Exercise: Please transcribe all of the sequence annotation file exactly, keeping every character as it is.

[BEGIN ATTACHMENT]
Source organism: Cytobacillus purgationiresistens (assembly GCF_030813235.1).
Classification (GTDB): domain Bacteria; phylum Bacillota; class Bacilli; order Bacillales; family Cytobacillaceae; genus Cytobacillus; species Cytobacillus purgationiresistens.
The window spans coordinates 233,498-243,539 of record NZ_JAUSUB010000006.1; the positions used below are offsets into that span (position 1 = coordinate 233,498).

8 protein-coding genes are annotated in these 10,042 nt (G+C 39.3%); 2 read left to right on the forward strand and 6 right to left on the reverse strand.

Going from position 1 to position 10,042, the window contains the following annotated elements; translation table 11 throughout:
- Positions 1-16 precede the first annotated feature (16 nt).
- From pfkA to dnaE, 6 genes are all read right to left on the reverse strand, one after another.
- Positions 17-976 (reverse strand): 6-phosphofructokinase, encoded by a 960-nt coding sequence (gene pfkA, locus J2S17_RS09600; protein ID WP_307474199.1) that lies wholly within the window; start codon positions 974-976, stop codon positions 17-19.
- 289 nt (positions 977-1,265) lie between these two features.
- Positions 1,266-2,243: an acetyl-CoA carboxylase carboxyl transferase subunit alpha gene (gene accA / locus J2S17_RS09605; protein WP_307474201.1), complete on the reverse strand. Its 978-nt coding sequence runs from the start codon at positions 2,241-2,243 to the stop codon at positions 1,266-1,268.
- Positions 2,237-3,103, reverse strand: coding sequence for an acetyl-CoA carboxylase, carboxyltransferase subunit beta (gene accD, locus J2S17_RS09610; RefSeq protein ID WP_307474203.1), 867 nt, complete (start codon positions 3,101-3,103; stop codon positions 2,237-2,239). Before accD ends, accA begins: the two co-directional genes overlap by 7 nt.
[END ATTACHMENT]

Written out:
Source organism: Cytobacillus purgationiresistens (assembly GCF_030813235.1).
Classification (GTDB): domain Bacteria; phylum Bacillota; class Bacilli; order Bacillales; family Cytobacillaceae; genus Cytobacillus; species Cytobacillus purgationiresistens.
The window spans coordinates 233,498-243,539 of record NZ_JAUSUB010000006.1; the positions used below are offsets into that span (position 1 = coordinate 233,498).

8 protein-coding genes are annotated in these 10,042 nt (G+C 39.3%); 2 read left to right on the forward strand and 6 right to left on the reverse strand.

Going from position 1 to position 10,042, the window contains the following annotated elements; translation table 11 throughout:
- Positions 1-16 precede the first annotated feature (16 nt).
- From pfkA to dnaE, 6 genes are all read right to left on the reverse strand, one after another.
- Positions 17-976 (reverse strand): 6-phosphofructokinase, encoded by a 960-nt coding sequence (gene pfkA, locus J2S17_RS09600; protein ID WP_307474199.1) that lies wholly within the window; start codon positions 974-976, stop codon positions 17-19.
- 289 nt (positions 977-1,265) lie between these two features.
- Positions 1,266-2,243: an acetyl-CoA carboxylase carboxyl transferase subunit alpha gene (gene accA / locus J2S17_RS09605; protein WP_307474201.1), complete on the reverse strand. Its 978-nt coding sequence runs from the start codon at positions 2,241-2,243 to the stop codon at positions 1,266-1,268.
- Positions 2,237-3,103, reverse strand: coding sequence for an acetyl-CoA carboxylase, carboxyltransferase subunit beta (gene accD, locus J2S17_RS09610; RefSeq protein ID WP_307474203.1), 867 nt, complete (start codon positions 3,101-3,103; stop codon positions 2,237-2,239). Before accD ends, accA begins: the two co-directional genes overlap by 7 nt.